And from that initial disappointment, it went downhill. There were some obvious attempts, especially by Varoufakis, to get rounds of applause, but almost all of them fell flat; there were a couple that would have worked if the crowd had been full of true Socialist believers, but we weren’t, and the silence that greeted his applause lines was deafening. Corbyn…well, perhaps my expectations got in the way. I anticipated that he’d be well-spoken, well-reasoned, well-presented, but he only delivered platitudes with nothing of any substance. When it came time for questions, a young woman spoke up; she was in university, she said, and she wanted to know whether he had any book recommendations. His answer spoke solely to the importance of youth in Momentum, and the future, and when it was clear he was getting to the end of his answer, people started shouting “Answer the question! Answer the question!”, and he ignored them entirely, never offering a single title.
But perhaps I felt embarrassed. Seemingly in response to my statement about the education levels of the political elite, Corbyn went out of his way to point out that he had never gone to university, and…well, it didn’t appear that he cared, or thought he would have learned anything if he had. He didn’t seem to feel that his education was lacking in any way; he was right, everyone who didn’t agree with him was wrong, and victory and history would absolve him. When asked why Labour wasn’t trouncing the Conservatives, he shouted – and I’m paraphrasing only slightly – “We’re going to win the next election and we’re going to win it big!”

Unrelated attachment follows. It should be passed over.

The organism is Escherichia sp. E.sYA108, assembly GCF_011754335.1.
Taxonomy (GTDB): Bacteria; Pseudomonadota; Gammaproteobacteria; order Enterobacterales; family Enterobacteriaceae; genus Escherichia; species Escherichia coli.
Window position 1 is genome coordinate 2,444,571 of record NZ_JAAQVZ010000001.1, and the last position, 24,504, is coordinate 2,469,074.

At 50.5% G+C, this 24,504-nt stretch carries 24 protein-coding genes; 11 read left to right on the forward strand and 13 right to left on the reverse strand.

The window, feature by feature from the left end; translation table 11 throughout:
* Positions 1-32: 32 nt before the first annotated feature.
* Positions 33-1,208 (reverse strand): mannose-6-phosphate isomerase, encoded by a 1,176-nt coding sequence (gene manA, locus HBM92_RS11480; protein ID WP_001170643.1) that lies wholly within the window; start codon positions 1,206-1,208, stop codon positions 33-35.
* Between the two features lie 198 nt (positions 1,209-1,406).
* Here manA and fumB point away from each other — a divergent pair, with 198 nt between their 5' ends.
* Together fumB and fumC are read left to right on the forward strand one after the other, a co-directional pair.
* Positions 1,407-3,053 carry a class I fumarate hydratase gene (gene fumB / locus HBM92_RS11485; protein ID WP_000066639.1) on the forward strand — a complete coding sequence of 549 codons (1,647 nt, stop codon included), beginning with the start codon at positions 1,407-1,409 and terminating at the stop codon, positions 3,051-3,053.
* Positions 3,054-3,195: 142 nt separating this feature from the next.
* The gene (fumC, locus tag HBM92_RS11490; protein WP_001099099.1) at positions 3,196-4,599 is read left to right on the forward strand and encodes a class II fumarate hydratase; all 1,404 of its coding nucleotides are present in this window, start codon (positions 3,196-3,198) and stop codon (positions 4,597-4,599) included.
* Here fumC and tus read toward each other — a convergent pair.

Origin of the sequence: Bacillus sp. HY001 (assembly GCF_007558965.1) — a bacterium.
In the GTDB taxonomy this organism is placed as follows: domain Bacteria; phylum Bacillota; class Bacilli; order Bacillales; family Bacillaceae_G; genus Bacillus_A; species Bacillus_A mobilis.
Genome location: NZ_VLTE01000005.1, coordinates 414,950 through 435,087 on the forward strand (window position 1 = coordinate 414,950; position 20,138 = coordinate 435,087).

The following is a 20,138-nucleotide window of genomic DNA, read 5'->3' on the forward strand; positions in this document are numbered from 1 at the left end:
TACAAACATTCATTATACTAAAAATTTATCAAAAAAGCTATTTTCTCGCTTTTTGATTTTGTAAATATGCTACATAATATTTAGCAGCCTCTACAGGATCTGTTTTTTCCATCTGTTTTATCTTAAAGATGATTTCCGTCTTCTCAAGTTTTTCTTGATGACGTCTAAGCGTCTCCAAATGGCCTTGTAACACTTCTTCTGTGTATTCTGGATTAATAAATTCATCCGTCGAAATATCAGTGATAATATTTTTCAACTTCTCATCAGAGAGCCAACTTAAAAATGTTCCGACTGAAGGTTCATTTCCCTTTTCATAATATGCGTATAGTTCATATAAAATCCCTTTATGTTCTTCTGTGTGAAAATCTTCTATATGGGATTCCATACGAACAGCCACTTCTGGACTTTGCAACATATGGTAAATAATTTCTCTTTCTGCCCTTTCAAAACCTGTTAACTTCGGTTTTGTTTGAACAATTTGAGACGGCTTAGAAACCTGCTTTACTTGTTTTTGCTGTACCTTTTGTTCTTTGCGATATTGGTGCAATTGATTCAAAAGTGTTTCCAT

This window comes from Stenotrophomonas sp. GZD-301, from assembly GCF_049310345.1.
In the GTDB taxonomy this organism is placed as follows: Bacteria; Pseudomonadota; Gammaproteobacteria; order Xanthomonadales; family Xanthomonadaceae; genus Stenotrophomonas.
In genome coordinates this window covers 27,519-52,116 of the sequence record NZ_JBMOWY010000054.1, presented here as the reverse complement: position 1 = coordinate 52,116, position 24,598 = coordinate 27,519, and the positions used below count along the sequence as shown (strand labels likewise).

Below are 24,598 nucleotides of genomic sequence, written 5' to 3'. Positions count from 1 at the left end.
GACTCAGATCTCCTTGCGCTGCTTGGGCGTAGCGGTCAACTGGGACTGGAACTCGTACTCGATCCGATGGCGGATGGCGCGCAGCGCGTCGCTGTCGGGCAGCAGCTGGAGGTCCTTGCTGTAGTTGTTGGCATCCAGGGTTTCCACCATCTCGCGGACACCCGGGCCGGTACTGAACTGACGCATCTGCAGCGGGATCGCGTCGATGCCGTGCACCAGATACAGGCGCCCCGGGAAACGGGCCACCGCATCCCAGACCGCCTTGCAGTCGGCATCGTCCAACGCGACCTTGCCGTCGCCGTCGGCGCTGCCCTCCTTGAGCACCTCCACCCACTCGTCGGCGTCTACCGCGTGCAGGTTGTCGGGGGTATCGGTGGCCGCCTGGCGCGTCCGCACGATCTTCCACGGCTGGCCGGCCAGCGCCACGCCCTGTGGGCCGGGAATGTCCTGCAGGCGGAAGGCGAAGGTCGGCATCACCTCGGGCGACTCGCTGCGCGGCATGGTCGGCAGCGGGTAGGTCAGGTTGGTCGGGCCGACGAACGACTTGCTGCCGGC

But by that point, the mood of the room had shifted. Whereas the people to my left and right both applauded politely when he came on the stage, they didn’t clap again.
When we were walking out, Stuart said he was unimpressed with both Yanis and Jeremy because they both seemed like they couldn’t imagine any nuances, any shades of grey, any variation from their own world view. Yanis struck me as preoccupied; he sometimes looked at Corbyn, on stage with him, but most of the time he was looking out at the audience restlessly, his eyes shadowed, peering intently at different people. It was only later that I realized that he was probably just looking for cameras, seeking the perfect shot; perhaps he just saw the entire event as a photo opportunity. Later, I had the thought that perhaps it was just me and the people in my section who were disappointed, but then it turned out that others had the same experience; about the same event, Jeremy Sutcliffe wrote that, “the Labour leader is a staggering disappointment in real life.”
But despite the event, Monday was actually pretty great, overall. Earlier that afternoon, my visa was renewed; I have 30 months until I can apply for citizenship. When I walked out of the Corbyn event, I was struck by how amazing it was that I could get a new visa, then see one of the most important political figures in the country, both in the same day. I couldn’t do that in America, or any other country I can think of.
The UK is still a magical place, and Edinburgh is offering us some truly remarkable opportunities, even if its leaders are (only slightly) better than those of America.